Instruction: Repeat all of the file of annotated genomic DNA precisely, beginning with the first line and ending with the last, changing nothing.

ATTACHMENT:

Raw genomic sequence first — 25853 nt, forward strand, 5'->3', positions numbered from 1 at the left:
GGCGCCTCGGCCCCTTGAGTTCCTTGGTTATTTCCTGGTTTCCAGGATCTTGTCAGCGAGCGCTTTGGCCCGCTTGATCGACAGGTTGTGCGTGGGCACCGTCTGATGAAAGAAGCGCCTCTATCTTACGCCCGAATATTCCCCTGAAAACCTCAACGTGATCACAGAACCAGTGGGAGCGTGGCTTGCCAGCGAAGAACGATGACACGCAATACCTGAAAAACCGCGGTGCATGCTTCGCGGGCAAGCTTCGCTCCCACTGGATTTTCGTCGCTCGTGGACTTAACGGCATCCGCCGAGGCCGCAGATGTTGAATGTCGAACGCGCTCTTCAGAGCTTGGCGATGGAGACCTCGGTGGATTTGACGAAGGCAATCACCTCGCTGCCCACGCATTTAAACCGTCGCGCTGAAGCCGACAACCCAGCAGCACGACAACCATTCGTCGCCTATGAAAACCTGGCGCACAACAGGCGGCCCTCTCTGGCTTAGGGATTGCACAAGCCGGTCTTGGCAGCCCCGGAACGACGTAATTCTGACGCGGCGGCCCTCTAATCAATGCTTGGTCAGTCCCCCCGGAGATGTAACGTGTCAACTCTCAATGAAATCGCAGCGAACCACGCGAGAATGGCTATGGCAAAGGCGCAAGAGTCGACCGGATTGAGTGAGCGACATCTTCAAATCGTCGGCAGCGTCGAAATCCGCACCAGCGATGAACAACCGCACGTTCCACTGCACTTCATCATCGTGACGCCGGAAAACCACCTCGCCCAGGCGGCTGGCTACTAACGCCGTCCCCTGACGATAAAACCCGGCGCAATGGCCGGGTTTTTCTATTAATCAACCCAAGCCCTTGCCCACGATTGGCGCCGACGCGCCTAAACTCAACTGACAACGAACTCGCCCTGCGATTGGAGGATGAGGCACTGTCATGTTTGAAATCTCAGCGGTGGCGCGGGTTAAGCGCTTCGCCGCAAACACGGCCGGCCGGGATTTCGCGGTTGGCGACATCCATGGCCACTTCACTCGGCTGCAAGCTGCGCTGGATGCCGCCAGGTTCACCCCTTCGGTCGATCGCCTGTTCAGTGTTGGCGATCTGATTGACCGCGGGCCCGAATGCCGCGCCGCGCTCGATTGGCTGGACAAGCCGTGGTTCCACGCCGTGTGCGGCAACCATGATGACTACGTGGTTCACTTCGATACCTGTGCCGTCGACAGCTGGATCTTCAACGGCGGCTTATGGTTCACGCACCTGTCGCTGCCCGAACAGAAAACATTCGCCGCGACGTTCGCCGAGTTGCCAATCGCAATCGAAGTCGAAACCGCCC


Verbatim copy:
Raw genomic sequence first — 25853 nt, forward strand, 5'->3', positions numbered from 1 at the left:
GGCGCCTCGGCCCCTTGAGTTCCTTGGTTATTTCCTGGTTTCCAGGATCTTGTCAGCGAGCGCTTTGGCCCGCTTGATCGACAGGTTGTGCGTGGGCACCGTCTGATGAAAGAAGCGCCTCTATCTTACGCCCGAATATTCCCCTGAAAACCTCAACGTGATCACAGAACCAGTGGGAGCGTGGCTTGCCAGCGAAGAACGATGACACGCAATACCTGAAAAACCGCGGTGCATGCTTCGCGGGCAAGCTTCGCTCCCACTGGATTTTCGTCGCTCGTGGACTTAACGGCATCCGCCGAGGCCGCAGATGTTGAATGTCGAACGCGCTCTTCAGAGCTTGGCGATGGAGACCTCGGTGGATTTGACGAAGGCAATCACCTCGCTGCCCACGCATTTAAACCGTCGCGCTGAAGCCGACAACCCAGCAGCACGACAACCATTCGTCGCCTATGAAAACCTGGCGCACAACAGGCGGCCCTCTCTGGCTTAGGGATTGCACAAGCCGGTCTTGGCAGCCCCGGAACGACGTAATTCTGACGCGGCGGCCCTCTAATCAATGCTTGGTCAGTCCCCCCGGAGATGTAACGTGTCAACTCTCAATGAAATCGCAGCGAACCACGCGAGAATGGCTATGGCAAAGGCGCAAGAGTCGACCGGATTGAGTGAGCGACATCTTCAAATCGTCGGCAGCGTCGAAATCCGCACCAGCGATGAACAACCGCACGTTCCACTGCACTTCATCATCGTGACGCCGGAAAACCACCTCGCCCAGGCGGCTGGCTACTAACGCCGTCCCCTGACGATAAAACCCGGCGCAATGGCCGGGTTTTTCTATTAATCAACCCAAGCCCTTGCCCACGATTGGCGCCGACGCGCCTAAACTCAACTGACAACGAACTCGCCCTGCGATTGGAGGATGAGGCACTGTCATGTTTGAAATCTCAGCGGTGGCGCGGGTTAAGCGCTTCGCCGCAAACACGGCCGGCCGGGATTTCGCGGTTGGCGACATCCATGGCCACTTCACTCGGCTGCAAGCTGCGCTGGATGCCGCCAGGTTCACCCCTTCGGTCGATCGCCTGTTCAGTGTTGGCGATCTGATTGACCGCGGGCCCGAATGCCGCGCCGCGCTCGATTGGCTGGACAAGCCGTGGTTCCACGCCGTGTGCGGCAACCATGATGACTACGTGGTTCACTTCGATACCTGTGCCGTCGACAGCTGGATCTTCAACGGCGGCTTATGGTTCACGCACCTGTCGCTGCCCGAACAGAAAACATTCGCCGCGACGTTCGCCGAGTTGCCAATCGCAATCGAAGTCGAAACCGCCC